Wednesday, July 21, 2010


One friend threw at curve ball at me yesterday. He said Ed, you missed a big one around here and across the country. How about the weeds that hide in forage crops? They get chopped and the farmer doesn't see the weed again.

Many farmers at Respect the Rotation talked about their cattle operations and forages but no one connected the dot between forage weeds and their contribution to resistance.

We have a few hay fields around here and a few pastures and they are a haven for weeds, especially perennial weeds but also annuals and bi annuals. There is a source and a seed bank right there.

In areas where dairy is big or lots of corn and other crops are chopped, he is right. The weeds get chopped with the crop and hopefully put right back to another crop. You never notice the weeds. All of the resistant weeds hide very nicely in these forage crops. They go to seed before harvest and the seed bank is replenished without much notice by the farmer.

Pastures are a different problem. They get overgrazed then the weeds outgrow the pasture. Most pastures get mowed once here for iron weed and other weeds. The Hefty boys at Ag PhD talk about pasture weed management more than anyone I know of and they make a great point.

The point is weeds grow everywhere. They get attention only when they get noticed. Think of all the areas that don't get noticed. It is a huge amount of land in this country. We need to address that.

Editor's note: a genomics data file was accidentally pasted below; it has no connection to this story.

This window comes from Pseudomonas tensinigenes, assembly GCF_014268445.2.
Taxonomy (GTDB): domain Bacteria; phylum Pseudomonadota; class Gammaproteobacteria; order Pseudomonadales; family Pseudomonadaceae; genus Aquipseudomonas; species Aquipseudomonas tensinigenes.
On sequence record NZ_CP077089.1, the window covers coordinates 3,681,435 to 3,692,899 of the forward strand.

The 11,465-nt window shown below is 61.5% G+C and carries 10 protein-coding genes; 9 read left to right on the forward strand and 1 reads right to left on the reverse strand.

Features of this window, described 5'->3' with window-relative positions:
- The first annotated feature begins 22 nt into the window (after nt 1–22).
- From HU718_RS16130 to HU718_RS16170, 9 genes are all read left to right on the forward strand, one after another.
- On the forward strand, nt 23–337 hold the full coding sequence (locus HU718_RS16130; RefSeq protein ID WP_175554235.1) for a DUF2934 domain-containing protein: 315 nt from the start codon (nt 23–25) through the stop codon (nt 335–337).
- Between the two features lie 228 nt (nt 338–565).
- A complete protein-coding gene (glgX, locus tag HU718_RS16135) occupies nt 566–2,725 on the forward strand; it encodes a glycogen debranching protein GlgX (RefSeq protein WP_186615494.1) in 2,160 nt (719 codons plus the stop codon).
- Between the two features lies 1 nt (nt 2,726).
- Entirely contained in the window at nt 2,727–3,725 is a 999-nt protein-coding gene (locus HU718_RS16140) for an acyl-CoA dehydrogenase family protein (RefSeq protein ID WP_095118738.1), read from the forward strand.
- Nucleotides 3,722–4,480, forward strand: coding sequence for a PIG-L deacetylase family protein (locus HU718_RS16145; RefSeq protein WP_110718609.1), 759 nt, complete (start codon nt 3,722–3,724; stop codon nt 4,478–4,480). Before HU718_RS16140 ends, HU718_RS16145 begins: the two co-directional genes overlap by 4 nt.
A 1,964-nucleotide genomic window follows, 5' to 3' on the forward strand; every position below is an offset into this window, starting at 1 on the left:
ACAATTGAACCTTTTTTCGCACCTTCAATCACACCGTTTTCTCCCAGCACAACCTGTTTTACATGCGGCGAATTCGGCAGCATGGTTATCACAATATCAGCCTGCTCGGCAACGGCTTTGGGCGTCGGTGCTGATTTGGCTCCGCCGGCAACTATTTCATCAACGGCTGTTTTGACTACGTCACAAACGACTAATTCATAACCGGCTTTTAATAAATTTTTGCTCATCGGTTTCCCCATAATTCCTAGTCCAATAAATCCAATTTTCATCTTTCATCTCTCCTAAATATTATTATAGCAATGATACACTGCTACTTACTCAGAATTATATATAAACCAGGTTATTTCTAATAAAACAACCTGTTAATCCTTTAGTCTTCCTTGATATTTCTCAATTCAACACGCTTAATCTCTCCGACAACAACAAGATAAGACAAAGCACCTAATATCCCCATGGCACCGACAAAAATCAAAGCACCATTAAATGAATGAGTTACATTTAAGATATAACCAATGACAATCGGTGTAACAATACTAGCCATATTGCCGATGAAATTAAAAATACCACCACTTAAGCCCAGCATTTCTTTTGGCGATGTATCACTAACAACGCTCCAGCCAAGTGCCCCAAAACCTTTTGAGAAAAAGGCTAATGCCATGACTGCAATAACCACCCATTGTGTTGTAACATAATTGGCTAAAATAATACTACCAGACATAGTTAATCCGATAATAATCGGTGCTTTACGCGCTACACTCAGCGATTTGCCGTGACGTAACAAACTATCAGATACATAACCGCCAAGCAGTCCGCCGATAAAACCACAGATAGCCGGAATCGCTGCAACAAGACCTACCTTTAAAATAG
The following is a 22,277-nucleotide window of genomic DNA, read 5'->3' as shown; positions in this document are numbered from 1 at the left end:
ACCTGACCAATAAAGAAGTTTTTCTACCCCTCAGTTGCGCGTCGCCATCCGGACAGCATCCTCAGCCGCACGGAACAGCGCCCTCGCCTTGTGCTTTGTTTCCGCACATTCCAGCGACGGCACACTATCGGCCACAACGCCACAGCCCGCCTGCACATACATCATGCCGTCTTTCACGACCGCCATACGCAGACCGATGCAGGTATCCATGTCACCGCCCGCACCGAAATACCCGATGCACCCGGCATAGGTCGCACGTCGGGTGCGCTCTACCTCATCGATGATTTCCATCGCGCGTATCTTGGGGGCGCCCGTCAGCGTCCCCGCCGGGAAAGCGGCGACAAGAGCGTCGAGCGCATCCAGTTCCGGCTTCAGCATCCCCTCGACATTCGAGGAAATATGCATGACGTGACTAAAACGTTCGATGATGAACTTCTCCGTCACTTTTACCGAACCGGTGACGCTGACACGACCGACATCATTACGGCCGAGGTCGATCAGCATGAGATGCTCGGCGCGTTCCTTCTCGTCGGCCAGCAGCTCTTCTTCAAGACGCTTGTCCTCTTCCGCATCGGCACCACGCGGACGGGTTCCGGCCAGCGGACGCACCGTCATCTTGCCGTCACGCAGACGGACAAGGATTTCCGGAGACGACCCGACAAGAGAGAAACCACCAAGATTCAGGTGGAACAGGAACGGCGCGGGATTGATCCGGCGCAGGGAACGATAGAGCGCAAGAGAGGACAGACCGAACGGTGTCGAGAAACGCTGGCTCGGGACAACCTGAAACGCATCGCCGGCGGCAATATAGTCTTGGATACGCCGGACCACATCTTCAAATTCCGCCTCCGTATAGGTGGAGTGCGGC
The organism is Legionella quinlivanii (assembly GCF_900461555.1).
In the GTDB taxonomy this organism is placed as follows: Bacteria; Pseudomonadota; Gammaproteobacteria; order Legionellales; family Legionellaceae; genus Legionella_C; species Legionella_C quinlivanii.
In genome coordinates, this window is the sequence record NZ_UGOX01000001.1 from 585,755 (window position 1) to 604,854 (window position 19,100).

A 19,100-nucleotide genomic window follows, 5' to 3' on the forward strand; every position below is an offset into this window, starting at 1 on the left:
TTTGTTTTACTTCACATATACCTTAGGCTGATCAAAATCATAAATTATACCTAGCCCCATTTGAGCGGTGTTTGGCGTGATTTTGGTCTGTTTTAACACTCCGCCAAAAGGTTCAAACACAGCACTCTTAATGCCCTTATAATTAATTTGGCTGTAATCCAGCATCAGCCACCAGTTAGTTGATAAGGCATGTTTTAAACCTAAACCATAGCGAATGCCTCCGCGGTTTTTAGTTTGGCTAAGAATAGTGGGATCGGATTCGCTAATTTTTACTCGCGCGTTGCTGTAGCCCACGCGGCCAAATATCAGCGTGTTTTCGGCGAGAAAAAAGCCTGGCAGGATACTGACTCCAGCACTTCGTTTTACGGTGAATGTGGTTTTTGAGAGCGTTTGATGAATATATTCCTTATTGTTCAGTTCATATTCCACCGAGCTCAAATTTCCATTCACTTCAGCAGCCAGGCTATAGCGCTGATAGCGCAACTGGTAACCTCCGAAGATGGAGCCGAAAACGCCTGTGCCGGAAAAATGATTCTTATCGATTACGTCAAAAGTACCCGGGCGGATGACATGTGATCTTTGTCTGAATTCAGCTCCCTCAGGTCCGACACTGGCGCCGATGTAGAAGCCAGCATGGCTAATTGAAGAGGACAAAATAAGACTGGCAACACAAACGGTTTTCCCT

Monday was such a good day I knew Tuesday couldn't equal it. It didn't. A major fitting broke on the sprayer, we broke a belt on the farm mower and you can't read the part number. You take it to the parts store to try and match it up or go to Case IH and pay double for the belt you know they have, hopefully in stock. A landlord decided to make a new waterway through my double crop soybeans without asking and tore up another quarter acre of beans or more. It just wasn't a good day.

I settled up with a neighbor farmer who trucks a lot of grain for us and it cost me $3000 to haul 30,000 bu of grain 50 miles round trip. LuAnn and I thought that was pretty good, we can't own our own for that.

It turns out his daughter married a Kiwi she met in Cincinnati in Seminary school and she lives in Christchurch where we were in February. Hugh is a no tiller like me and he and his wife are going down under for 3 weeks around Christmas. I said you have to drive down the Canterbury Plains and meet AJ Lill at Norwest Seeds and get the tour we got.

That's it for today. Don't take those weeds for granted, the sneezin' season is almost here in Ohio. Ruminate on this one for awhile.


1 comment:

  1. from email "Nice job in this one Ed. It might be a worthwhile idea to bring that topic up at a few meetings this fall and winter."